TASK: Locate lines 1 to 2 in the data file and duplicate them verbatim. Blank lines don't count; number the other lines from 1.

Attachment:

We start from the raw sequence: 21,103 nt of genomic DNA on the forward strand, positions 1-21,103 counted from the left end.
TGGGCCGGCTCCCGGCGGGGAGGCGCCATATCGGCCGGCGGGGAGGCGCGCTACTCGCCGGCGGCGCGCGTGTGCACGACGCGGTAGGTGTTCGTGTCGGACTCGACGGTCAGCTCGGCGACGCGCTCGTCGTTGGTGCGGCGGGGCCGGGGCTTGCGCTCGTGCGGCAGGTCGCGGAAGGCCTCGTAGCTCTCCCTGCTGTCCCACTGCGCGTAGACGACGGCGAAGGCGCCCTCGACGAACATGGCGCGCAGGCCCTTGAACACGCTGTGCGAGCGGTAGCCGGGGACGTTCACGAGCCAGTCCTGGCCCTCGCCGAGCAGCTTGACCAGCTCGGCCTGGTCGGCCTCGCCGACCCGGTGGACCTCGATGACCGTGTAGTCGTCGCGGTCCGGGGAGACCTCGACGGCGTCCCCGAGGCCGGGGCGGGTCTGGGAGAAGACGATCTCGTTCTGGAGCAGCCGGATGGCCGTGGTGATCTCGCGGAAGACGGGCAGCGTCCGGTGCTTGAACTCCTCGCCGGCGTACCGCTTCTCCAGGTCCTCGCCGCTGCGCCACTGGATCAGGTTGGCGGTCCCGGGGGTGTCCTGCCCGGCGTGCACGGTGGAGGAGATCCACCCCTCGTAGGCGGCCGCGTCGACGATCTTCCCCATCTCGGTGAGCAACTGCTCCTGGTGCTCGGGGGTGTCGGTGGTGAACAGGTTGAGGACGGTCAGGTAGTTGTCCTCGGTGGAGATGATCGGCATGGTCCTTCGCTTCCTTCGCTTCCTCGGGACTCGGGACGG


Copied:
We start from the raw sequence: 21,103 nt of genomic DNA on the forward strand, positions 1-21,103 counted from the left end.
TGGGCCGGCTCCCGGCGGGGAGGCGCCATATCGGCCGGCGGGGAGGCGCGCTACTCGCCGGCGGCGCGCGTGTGCACGACGCGGTAGGTGTTCGTGTCGGACTCGACGGTCAGCTCGGCGACGCGCTCGTCGTTGGTGCGGCGGGGCCGGGGCTTGCGCTCGTGCGGCAGGTCGCGGAAGGCCTCGTAGCTCTCCCTGCTGTCCCACTGCGCGTAGACGACGGCGAAGGCGCCCTCGACGAACATGGCGCGCAGGCCCTTGAACACGCTGTGCGAGCGGTAGCCGGGGACGTTCACGAGCCAGTCCTGGCCCTCGCCGAGCAGCTTGACCAGCTCGGCCTGGTCGGCCTCGCCGACCCGGTGGACCTCGATGACCGTGTAGTCGTCGCGGTCCGGGGAGACCTCGACGGCGTCCCCGAGGCCGGGGCGGGTCTGGGAGAAGACGATCTCGTTCTGGAGCAGCCGGATGGCCGTGGTGATCTCGCGGAAGACGGGCAGCGTCCGGTGCTTGAACTCCTCGCCGGCGTACCGCTTCTCCAGGTCCTCGCCGCTGCGCCACTGGATCAGGTTGGCGGTCCCGGGGGTGTCCTGCCCGGCGTGCACGGTGGAGGAGATCCACCCCTCGTAGGCGGCCGCGTCGACGATCTTCCCCATCTCGGTGAGCAACTGCTCCTGGTGCTCGGGGGTGTCGGTGGTGAACAGGTTGAGGACGGTCAGGTAGTTGTCCTCGGTGGAGATGATCGGCATGGTCCTTCGCTTCCTTCGCTTCCTCGGGACTCGGGACGG